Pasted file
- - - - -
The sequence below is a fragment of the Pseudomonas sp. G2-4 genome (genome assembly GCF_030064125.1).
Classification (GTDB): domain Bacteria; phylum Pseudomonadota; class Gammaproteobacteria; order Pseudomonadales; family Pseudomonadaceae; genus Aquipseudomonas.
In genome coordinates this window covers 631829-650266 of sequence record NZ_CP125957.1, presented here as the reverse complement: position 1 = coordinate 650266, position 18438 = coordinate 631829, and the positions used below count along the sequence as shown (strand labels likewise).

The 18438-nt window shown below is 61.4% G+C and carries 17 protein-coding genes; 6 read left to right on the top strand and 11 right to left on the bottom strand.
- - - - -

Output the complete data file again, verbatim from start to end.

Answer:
The sequence below is a fragment of the Pseudomonas sp. G2-4 genome (genome assembly GCF_030064125.1).
Classification (GTDB): domain Bacteria; phylum Pseudomonadota; class Gammaproteobacteria; order Pseudomonadales; family Pseudomonadaceae; genus Aquipseudomonas.
In genome coordinates this window covers 631829-650266 of sequence record NZ_CP125957.1, presented here as the reverse complement: position 1 = coordinate 650266, position 18438 = coordinate 631829, and the positions used below count along the sequence as shown (strand labels likewise).

The 18438-nt window shown below is 61.4% G+C and carries 17 protein-coding genes; 6 read left to right on the top strand and 11 right to left on the bottom strand.